But in one surprising revelation, a report filed with the governor on Dec. 26 describes the death of a prisoner on Christmas day in a case that Honolulu police “initially classified as a homicide resulting from an inmate on inmate assault that occurred at OCCC on November 19, 2019.”
A review of recent news releases issued by the Public Safety department shows the prison system did not publicly announce either the OCCC attack in November or the death more than a week ago of one of the inmates involved.
Nishihara said he believes the attorney general’s office has been “complicit” in the withholding of information by the public safety department. “The way they cover it up, they say, ‘We can’t give you that and we can’t give you this,’ and so you really don’t know anything. They keep you in the dark,” he said.….
The reports deal with nine inmate deaths that occurred from Aug. 1 to Christmas Day. Four reports indicate the inmates died of pre-existing medical conditions, another from cardiac arrest, and one related to the OCCC assault. No cause of death is shown for the other cases….
SA: Strengthen law on inmate deaths
read … New law on reporting inmate deaths exposes alleged prison homicide
Hawaii County Herbicide ban not a sure thing yet
WHT: … While the County Council had voted 6-3 to approve Bill 101 — the same number of affirmative votes needed to override Mayor Harry Kim’s veto — there’s no guarantee all six council members who previously voted yes on the bill will also agree to override the veto….
Puna Councilwoman Ashley Kierkiewicz had voted “kanalua yes,” or yes with reservations on the bill. She spent Friday meeting with, among others, Beyond Pesticides, the nonprofit that brought the bill to the county, and Kim.
Kierkiewicz was playing her cards close to the vest when asked Friday about her vote, saying she looks forward to a “robust discussion.”…
Bill 101, sponsored by Kona Councilwoman Rebecca Villegas, would, over a four-year period, prohibit the use of Roundup and 22 other weedkillers in parks and alongside roads, bike-ways, sidewalks, trails, drainage-ways and waterways owned or maintained by the county….
The administration has brought back former Highway Division Chief Stanley Nakasone on an 89-day contract to help oversee the process of weaning the county off herbicides, whether or not the veto is overridden. Nakasone, who retired in 2013 after 45 years at the Department of Public Works, had a $10,000-per-month contract in 2017 as a Civil Defense emergency response trainer.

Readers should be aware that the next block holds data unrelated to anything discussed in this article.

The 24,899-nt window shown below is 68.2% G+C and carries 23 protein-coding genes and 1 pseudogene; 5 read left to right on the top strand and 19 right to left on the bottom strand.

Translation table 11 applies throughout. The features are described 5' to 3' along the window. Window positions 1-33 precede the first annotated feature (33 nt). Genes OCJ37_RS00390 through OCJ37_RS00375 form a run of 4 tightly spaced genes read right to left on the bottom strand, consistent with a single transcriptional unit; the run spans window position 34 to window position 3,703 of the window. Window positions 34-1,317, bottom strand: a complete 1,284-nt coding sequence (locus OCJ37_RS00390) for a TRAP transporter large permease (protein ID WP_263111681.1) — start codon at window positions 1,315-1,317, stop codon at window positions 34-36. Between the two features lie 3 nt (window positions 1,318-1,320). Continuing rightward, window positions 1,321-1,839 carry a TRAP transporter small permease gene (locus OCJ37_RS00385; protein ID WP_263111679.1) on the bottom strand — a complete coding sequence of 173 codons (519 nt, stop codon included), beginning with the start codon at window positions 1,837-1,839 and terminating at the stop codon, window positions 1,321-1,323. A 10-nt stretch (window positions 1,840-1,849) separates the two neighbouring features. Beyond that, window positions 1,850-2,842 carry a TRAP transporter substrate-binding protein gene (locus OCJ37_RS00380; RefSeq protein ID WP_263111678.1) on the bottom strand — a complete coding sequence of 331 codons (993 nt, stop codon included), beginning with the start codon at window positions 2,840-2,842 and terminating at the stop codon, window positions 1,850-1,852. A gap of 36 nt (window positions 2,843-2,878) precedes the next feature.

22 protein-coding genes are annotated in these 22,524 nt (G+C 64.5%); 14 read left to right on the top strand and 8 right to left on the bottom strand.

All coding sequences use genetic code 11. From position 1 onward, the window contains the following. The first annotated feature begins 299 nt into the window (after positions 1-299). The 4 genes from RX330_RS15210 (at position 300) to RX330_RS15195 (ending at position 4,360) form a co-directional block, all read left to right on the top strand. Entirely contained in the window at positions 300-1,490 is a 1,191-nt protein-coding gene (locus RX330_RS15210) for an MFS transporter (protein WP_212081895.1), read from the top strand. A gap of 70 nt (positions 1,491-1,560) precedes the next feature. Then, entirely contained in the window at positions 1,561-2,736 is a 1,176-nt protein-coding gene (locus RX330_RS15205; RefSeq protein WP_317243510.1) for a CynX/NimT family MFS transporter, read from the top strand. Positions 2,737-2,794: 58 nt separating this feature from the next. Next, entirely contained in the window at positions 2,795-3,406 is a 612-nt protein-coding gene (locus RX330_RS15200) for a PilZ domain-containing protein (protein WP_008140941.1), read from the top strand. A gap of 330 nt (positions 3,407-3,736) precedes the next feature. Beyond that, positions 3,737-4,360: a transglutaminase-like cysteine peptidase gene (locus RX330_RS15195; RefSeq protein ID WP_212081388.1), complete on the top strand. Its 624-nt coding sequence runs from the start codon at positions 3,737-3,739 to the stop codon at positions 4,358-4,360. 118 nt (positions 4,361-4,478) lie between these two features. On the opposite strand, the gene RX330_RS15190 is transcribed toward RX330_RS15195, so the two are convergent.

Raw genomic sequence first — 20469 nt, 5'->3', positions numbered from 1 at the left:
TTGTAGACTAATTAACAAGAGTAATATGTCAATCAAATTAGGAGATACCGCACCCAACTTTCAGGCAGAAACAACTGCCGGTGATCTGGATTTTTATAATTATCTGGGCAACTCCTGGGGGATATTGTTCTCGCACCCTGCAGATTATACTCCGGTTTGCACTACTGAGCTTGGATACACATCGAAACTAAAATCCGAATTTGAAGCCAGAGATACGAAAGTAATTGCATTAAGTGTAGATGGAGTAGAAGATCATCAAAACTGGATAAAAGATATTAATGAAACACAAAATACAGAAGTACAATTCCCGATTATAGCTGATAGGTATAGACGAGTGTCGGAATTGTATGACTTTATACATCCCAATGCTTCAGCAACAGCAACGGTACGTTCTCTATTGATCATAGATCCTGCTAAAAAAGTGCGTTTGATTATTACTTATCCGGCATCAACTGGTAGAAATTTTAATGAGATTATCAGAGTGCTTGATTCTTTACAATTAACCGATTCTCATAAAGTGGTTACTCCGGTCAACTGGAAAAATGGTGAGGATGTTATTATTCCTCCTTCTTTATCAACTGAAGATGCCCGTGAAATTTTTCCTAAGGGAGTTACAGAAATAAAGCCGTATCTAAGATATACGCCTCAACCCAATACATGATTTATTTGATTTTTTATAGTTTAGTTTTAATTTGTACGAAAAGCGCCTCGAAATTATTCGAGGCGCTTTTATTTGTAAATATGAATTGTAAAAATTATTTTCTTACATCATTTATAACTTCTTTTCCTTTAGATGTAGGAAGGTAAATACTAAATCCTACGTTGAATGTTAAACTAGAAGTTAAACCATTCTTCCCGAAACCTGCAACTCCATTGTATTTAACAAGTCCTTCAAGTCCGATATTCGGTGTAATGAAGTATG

The latest contract pays him $60 an hour for a maximum of 19 hours a week, according to the Department of Human Resources….
read … Herbicide ban not a sure thing yet
‘Solution’ to Affordable Housing? Spend lots of Property Tax Dollars
WHT: … Resolution 431, sponsored by Puna Councilwoman Ashley Kierkiewicz, advocates a multi-pronged approach to significantly expand affordable housing opportunities, including the creation of an affordable housing fund, the establishment of a county housing coalition and the development of a comprehensive housing plan….
(Better idea: Do nothing. Please.)
Kierkiewicz is asking the county to put money into its 2020-21 budget for a study into the county’s current programs and recommendations on how to proceed. She noted Maui County hired a consultant to do this, and has also dedicated a certain percentage of property taxes to go into an affordable housing fund.
(IQ Test: Are you laughing?)
“If we’re going to be serious about this, we need to put some money behind it,” she said….
(Translation: Raise property taxes to make housing affordable.)
read … Councilwoman seeks affordable housing fund
Answers sought after state authorities allegedly take a child without a court order
HNN: … A federal judge wants answers from the state after authorities took a child from her mother with no court order.
Hanna David says police removed her 11-year-old daughter from school without her knowledge and delivered her to her father on Kauai.
The girl’s father said it was initiated by Child Protective Services because her mother is unstable.
But the girl’s father gave up custodial rights in 2012 and had a court order to stay away from them.
The issue at hand is that it appears no judge ever approved the child’s removal, the girl’s mother claims….
The girl is now in foster care (ie not with the father), and David says she’s not allowed visitation.
On Friday, a federal judge ordered the state to explain how and why it all happened. They’re due back in court on Tuesday….
HNN: ‘I want her back’: Mother strengthens plea amid custody battle over 11-year-old girl
HNN: Video Shows Mother Attacking Father in front of Child
read … Answers sought after state authorities take a child without a court order